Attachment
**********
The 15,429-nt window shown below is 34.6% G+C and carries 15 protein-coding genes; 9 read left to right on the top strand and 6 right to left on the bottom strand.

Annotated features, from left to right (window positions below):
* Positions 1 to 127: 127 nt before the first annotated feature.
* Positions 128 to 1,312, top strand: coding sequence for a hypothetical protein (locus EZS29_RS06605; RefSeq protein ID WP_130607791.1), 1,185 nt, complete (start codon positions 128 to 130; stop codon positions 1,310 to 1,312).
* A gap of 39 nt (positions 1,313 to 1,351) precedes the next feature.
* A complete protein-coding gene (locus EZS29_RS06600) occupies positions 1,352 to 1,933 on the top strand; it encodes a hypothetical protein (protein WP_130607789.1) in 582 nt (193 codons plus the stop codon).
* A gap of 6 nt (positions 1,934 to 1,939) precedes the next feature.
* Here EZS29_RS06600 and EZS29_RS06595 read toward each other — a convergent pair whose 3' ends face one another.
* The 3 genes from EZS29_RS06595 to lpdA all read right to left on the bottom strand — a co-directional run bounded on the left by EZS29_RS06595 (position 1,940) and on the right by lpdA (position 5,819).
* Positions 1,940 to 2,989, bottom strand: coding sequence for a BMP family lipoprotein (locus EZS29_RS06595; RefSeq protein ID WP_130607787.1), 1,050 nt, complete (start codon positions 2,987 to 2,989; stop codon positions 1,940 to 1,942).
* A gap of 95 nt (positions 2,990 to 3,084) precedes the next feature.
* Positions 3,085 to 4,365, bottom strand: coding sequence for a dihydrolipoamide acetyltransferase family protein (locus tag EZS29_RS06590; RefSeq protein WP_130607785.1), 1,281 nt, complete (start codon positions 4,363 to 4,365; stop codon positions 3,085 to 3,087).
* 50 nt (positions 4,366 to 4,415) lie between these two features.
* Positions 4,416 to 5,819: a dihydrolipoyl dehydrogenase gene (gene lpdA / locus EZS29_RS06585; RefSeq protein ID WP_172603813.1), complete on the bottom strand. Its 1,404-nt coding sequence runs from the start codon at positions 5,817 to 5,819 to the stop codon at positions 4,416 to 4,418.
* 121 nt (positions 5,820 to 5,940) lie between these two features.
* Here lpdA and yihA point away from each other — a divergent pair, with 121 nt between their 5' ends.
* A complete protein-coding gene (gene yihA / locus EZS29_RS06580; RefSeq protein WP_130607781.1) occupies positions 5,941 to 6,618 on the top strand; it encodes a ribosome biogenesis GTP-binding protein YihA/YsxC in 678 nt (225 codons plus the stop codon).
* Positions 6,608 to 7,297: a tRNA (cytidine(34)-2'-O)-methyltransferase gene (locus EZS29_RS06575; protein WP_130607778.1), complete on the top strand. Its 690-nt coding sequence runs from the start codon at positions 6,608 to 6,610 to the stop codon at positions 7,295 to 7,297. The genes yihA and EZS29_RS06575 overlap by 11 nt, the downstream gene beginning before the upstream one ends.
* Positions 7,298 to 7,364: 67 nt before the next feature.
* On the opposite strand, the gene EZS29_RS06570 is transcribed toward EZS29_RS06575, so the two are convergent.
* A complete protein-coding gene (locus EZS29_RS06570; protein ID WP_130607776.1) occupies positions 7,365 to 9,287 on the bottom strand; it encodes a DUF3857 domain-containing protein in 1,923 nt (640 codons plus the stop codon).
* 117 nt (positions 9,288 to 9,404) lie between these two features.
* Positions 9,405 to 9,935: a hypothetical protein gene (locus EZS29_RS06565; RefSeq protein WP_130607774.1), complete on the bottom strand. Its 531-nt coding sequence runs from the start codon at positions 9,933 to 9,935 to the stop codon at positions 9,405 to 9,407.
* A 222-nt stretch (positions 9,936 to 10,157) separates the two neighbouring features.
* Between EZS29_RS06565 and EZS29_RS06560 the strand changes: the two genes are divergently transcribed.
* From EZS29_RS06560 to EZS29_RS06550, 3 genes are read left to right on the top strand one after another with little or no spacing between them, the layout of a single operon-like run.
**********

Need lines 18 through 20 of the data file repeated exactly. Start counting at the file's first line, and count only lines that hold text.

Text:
* Positions 6,608 to 7,297: a tRNA (cytidine(34)-2'-O)-methyltransferase gene (locus EZS29_RS06575; protein WP_130607778.1), complete on the top strand. Its 690-nt coding sequence runs from the start codon at positions 6,608 to 6,610 to the stop codon at positions 7,295 to 7,297. The genes yihA and EZS29_RS06575 overlap by 11 nt, the downstream gene beginning before the upstream one ends.
* Positions 7,298 to 7,364: 67 nt before the next feature.
* On the opposite strand, the gene EZS29_RS06570 is transcribed toward EZS29_RS06575, so the two are convergent.